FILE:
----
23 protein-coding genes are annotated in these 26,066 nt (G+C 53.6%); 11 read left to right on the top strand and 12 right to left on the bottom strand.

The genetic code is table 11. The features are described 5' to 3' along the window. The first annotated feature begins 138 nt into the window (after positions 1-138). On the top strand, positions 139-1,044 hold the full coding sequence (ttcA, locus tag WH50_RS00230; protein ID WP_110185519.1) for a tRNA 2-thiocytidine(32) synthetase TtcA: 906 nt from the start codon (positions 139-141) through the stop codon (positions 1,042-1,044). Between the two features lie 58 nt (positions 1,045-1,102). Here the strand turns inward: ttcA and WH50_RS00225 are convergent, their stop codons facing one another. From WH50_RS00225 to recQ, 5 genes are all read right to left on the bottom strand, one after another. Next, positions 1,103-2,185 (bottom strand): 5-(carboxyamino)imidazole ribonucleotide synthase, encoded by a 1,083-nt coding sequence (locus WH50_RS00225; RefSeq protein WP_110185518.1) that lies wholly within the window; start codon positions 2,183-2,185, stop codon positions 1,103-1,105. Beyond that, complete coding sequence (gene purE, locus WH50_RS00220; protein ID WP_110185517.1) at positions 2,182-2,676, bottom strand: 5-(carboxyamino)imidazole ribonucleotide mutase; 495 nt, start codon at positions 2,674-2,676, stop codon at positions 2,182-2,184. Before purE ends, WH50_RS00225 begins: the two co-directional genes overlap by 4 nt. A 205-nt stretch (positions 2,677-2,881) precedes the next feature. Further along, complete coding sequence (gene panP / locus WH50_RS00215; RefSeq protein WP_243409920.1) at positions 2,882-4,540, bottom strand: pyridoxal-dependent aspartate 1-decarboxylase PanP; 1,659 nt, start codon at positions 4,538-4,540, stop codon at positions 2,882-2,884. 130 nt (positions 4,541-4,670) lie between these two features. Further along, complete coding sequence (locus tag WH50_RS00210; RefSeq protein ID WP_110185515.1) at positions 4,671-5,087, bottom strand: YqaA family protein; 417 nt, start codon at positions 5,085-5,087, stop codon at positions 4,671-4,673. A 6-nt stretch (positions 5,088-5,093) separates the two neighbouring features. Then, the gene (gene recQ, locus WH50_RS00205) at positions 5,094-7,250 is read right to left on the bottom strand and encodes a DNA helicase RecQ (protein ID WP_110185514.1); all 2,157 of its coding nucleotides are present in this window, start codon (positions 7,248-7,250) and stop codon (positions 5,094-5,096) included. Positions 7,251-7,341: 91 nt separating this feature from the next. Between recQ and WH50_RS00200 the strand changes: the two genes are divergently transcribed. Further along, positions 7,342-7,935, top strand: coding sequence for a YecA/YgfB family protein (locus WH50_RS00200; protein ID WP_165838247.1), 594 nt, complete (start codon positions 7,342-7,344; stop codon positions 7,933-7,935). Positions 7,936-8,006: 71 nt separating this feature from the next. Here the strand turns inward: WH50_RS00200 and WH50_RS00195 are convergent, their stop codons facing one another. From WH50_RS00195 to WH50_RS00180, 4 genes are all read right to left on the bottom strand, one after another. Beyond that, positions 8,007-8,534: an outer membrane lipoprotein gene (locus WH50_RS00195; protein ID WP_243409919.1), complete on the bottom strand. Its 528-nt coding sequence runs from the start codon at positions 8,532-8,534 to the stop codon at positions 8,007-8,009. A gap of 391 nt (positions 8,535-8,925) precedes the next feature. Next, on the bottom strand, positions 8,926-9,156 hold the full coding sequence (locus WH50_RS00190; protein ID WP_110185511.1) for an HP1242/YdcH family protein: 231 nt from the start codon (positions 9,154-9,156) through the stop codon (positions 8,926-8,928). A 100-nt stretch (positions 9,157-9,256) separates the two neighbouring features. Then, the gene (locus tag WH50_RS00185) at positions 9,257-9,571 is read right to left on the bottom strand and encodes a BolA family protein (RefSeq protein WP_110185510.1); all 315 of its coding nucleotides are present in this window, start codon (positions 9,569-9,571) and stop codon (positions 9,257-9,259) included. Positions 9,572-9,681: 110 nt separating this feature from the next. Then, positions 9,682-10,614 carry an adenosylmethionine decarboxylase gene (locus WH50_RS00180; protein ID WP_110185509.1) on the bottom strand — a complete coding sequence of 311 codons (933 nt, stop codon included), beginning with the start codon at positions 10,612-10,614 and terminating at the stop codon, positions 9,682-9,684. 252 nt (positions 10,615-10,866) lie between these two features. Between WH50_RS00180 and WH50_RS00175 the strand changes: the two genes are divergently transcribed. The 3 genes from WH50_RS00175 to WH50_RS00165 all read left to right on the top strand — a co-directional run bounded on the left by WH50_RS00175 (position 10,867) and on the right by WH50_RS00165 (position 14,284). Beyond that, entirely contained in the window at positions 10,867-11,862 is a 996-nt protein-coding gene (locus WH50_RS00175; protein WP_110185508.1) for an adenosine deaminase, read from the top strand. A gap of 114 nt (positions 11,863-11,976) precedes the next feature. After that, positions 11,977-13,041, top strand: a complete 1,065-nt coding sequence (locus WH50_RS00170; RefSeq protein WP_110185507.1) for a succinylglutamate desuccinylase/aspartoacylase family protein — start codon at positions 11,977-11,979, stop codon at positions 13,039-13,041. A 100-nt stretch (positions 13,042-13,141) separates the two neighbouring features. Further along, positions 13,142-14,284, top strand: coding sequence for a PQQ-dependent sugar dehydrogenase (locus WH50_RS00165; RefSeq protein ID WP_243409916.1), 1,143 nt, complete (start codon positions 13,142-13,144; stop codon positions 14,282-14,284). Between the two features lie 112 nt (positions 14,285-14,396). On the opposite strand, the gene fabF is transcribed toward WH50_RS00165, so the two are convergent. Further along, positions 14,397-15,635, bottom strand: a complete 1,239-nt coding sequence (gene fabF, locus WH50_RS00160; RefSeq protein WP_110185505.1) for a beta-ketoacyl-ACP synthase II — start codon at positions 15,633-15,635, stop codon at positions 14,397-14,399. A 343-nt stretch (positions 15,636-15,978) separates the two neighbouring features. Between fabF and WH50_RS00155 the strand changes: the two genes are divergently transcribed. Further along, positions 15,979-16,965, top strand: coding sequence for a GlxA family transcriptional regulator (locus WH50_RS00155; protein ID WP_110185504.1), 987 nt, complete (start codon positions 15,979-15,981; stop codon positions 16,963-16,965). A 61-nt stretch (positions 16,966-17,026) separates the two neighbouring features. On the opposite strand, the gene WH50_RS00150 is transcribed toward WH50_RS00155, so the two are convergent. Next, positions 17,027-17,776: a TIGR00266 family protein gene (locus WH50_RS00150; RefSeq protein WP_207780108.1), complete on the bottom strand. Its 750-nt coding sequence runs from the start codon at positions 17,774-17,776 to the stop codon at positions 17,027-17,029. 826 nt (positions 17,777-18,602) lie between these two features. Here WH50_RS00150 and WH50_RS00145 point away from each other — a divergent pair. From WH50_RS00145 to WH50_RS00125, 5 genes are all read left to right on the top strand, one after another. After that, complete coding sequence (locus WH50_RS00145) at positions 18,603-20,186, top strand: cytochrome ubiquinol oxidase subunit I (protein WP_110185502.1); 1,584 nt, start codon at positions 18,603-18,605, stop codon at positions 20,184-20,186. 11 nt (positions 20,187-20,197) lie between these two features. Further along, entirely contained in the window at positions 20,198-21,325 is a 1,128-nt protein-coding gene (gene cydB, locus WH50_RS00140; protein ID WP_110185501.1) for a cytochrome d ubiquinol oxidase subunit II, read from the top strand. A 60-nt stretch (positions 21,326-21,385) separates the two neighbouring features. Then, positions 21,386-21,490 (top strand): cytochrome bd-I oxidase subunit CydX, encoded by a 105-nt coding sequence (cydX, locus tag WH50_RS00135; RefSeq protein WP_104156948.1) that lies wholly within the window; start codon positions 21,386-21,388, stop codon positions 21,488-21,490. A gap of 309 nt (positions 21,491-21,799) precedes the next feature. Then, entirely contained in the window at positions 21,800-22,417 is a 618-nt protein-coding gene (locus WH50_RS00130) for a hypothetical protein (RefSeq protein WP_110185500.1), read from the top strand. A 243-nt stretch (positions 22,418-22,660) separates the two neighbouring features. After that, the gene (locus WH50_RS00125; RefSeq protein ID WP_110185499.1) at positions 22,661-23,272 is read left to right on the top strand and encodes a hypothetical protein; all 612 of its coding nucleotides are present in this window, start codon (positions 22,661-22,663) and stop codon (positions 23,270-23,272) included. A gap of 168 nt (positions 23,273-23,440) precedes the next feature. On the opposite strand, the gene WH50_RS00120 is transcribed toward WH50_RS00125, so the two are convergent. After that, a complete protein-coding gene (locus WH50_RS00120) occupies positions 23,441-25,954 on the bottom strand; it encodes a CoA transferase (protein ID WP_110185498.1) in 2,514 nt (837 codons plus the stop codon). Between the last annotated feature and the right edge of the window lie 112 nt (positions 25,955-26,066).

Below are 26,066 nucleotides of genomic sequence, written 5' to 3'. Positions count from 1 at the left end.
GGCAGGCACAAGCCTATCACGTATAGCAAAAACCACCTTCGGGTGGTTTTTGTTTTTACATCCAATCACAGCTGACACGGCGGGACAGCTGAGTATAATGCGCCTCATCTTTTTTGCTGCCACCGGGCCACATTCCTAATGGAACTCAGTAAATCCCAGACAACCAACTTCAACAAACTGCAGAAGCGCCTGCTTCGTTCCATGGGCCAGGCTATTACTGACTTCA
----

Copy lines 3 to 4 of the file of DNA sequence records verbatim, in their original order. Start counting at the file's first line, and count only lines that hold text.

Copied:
Below are 26,066 nucleotides of genomic sequence, written 5' to 3'. Positions count from 1 at the left end.
GGCAGGCACAAGCCTATCACGTATAGCAAAAACCACCTTCGGGTGGTTTTTGTTTTTACATCCAATCACAGCTGACACGGCGGGACAGCTGAGTATAATGCGCCTCATCTTTTTTGCTGCCACCGGGCCACATTCCTAATGGAACTCAGTAAATCCCAGACAACCAACTTCAACAAACTGCAGAAGCGCCTGCTTCGTTCCATGGGCCAGGCTATTACTGACTTCA